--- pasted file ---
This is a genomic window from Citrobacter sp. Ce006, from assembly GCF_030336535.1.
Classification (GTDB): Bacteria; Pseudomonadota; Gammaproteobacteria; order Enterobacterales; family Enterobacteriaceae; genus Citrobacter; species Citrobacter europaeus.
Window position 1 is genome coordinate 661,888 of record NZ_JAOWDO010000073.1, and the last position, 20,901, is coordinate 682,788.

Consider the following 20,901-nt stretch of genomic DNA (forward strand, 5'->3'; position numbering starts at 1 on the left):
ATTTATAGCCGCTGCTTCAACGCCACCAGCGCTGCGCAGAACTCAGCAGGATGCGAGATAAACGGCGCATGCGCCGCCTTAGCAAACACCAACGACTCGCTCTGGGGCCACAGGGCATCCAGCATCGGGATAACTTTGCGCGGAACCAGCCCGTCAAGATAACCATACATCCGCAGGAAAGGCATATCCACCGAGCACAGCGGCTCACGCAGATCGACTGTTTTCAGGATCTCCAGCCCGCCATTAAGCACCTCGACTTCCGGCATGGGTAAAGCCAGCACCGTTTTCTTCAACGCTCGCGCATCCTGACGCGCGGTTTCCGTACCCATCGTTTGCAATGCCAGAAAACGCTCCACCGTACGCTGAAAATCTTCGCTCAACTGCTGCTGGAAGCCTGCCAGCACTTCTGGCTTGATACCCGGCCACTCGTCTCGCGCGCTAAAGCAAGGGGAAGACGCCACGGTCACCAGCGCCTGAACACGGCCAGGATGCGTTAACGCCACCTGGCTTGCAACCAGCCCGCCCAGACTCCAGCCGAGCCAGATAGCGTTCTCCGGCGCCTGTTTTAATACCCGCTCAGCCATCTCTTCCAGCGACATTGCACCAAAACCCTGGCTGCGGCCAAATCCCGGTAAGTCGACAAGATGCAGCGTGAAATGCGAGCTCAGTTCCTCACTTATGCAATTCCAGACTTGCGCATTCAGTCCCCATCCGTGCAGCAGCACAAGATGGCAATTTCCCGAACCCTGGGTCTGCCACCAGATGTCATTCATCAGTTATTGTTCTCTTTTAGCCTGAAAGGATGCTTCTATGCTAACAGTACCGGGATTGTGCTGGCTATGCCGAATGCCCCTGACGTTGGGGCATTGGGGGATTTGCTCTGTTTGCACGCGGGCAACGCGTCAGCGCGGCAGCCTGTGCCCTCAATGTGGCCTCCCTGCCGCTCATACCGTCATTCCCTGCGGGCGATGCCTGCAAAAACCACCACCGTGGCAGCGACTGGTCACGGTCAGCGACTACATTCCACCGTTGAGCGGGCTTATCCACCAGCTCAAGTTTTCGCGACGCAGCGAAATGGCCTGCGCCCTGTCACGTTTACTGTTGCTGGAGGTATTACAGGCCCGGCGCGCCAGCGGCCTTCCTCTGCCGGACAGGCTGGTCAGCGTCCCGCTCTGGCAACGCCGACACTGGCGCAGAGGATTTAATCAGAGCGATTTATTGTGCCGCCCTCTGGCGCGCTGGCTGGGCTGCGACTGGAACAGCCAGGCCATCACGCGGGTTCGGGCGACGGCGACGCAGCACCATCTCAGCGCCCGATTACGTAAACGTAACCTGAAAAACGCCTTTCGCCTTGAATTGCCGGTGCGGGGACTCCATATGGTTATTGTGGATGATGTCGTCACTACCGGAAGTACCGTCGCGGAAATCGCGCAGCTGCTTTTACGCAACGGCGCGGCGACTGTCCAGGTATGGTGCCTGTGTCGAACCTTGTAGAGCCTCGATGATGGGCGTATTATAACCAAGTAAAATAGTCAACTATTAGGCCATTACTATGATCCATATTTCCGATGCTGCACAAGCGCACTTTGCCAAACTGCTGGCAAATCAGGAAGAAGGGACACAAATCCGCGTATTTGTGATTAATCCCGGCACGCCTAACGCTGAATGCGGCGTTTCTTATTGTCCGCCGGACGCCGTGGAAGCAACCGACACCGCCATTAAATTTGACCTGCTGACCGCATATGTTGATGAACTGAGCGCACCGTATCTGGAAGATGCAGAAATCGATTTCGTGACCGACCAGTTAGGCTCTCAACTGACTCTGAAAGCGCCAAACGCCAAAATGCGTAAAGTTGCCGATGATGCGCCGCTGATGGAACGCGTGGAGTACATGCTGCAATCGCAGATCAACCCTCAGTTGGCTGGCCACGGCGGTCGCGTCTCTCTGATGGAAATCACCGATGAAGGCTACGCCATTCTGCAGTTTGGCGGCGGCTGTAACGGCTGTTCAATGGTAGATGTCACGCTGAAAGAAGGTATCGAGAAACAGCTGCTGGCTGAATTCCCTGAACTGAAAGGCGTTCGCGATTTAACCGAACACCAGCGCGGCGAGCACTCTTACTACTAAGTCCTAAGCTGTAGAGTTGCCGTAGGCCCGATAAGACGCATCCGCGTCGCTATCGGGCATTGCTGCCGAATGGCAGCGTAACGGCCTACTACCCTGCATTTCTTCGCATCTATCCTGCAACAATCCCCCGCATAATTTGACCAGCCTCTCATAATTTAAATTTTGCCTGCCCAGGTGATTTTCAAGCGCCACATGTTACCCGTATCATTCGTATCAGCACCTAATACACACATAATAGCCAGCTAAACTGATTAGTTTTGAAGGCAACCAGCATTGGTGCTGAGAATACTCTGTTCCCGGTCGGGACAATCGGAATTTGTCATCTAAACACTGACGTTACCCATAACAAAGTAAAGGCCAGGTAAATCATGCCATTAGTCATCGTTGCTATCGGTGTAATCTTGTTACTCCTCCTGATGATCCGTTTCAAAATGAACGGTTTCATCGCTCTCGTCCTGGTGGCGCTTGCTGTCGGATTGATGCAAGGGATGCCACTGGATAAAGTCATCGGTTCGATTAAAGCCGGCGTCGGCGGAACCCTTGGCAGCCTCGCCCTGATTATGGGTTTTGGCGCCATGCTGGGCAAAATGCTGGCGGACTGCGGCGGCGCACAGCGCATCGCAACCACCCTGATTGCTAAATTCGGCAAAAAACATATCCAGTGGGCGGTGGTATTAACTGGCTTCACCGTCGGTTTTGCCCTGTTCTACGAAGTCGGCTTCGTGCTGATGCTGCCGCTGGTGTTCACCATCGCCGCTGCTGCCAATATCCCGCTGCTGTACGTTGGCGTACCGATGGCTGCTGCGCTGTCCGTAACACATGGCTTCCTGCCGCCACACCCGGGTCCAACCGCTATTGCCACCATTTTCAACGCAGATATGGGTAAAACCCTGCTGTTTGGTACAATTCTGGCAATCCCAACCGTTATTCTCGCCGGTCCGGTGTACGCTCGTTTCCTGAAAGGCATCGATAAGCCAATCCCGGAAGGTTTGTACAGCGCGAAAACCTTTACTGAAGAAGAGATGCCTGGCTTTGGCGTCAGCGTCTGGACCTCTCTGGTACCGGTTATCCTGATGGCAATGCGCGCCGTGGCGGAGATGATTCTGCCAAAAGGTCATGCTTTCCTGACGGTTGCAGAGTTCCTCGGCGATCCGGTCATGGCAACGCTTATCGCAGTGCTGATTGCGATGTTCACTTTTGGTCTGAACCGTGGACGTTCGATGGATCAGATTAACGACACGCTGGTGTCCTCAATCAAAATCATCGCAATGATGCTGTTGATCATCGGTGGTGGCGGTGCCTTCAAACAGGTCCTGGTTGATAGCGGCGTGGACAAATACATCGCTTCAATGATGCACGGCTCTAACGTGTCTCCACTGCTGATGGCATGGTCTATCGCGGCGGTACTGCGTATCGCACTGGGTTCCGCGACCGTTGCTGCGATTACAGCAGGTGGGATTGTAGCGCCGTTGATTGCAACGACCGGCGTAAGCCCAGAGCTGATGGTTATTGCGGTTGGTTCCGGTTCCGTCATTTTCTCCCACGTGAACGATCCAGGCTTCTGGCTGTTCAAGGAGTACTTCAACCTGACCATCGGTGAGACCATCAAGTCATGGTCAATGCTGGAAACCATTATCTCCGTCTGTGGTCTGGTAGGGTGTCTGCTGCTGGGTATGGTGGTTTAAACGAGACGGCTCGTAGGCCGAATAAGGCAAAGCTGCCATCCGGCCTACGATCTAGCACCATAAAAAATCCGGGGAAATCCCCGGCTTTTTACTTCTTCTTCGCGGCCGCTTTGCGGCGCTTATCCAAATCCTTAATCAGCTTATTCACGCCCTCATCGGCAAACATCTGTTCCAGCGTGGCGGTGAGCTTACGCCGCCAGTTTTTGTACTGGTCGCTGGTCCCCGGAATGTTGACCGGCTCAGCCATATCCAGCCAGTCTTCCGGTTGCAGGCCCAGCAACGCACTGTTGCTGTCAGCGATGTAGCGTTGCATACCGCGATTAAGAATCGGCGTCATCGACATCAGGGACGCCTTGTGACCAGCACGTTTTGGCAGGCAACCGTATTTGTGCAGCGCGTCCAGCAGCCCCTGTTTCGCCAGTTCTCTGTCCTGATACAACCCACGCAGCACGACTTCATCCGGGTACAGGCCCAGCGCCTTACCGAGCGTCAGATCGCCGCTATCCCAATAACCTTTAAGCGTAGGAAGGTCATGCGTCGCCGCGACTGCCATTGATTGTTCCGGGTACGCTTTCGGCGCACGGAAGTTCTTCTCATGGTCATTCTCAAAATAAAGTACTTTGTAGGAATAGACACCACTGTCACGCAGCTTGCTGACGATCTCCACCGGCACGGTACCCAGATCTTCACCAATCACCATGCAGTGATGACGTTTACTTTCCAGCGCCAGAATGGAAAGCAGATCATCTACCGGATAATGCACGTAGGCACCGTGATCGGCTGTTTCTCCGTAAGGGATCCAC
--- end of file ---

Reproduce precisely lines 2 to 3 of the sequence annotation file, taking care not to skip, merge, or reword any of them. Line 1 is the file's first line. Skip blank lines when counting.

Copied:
Classification (GTDB): Bacteria; Pseudomonadota; Gammaproteobacteria; order Enterobacterales; family Enterobacteriaceae; genus Citrobacter; species Citrobacter europaeus.
Window position 1 is genome coordinate 661,888 of record NZ_JAOWDO010000073.1, and the last position, 20,901, is coordinate 682,788.